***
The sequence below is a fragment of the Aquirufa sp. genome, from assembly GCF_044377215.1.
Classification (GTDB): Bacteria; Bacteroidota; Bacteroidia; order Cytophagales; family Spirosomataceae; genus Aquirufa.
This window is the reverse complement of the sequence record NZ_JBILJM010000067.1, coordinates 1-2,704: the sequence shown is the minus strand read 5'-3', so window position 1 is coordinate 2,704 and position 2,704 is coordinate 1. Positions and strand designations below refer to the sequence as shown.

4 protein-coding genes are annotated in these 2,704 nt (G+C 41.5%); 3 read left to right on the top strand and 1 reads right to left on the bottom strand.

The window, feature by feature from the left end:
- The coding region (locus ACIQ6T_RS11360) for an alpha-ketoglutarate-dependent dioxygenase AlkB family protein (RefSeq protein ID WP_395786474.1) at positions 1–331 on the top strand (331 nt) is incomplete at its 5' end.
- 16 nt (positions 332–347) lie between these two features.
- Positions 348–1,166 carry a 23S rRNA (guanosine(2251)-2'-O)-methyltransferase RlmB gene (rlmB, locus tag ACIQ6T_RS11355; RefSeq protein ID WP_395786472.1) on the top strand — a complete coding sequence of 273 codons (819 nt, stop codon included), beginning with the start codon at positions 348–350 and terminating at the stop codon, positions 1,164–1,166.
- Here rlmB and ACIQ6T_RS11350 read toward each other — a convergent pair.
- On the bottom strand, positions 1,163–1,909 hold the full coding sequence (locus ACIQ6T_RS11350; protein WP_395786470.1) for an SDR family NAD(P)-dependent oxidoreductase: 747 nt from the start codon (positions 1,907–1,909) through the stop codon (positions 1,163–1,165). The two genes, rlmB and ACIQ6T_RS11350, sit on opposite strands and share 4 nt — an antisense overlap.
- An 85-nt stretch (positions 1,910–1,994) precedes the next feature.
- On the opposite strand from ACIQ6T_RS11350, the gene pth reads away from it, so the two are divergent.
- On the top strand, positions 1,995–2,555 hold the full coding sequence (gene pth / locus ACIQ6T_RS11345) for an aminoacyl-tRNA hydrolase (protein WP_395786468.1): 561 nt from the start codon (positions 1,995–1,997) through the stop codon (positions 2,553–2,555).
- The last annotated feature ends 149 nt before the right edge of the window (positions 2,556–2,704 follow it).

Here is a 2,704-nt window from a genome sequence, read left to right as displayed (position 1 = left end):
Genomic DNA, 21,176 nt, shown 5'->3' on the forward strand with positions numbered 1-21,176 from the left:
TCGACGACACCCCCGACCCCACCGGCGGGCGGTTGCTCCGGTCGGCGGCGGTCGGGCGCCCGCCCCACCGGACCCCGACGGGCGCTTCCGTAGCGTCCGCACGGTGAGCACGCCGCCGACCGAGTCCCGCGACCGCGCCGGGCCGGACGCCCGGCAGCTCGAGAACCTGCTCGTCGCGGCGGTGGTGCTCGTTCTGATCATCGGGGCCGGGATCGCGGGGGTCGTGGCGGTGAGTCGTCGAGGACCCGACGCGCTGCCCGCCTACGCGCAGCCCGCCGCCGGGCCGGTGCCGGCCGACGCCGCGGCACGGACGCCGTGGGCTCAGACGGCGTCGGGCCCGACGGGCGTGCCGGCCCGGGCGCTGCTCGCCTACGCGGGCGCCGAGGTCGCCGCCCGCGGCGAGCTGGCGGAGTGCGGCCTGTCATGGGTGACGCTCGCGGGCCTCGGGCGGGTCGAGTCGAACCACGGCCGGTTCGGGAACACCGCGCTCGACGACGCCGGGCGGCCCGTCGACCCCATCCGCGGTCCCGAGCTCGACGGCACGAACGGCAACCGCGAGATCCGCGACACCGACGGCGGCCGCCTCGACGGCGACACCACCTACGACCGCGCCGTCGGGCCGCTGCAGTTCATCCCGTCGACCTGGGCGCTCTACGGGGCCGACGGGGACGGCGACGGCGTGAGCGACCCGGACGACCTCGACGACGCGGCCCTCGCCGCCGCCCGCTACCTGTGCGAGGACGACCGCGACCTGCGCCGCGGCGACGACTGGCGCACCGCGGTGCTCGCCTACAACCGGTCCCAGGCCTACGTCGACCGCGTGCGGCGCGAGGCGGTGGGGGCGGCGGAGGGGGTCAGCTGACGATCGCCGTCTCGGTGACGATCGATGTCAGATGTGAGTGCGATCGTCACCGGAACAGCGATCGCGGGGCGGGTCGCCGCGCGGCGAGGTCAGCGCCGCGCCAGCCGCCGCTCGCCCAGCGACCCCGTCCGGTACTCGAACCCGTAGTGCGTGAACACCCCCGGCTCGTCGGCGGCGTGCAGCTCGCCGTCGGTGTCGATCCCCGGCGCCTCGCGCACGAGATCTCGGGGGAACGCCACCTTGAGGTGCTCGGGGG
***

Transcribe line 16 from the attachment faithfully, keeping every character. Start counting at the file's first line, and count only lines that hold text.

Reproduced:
Genomic DNA, 21,176 nt, shown 5'->3' on the forward strand with positions numbered 1-21,176 from the left: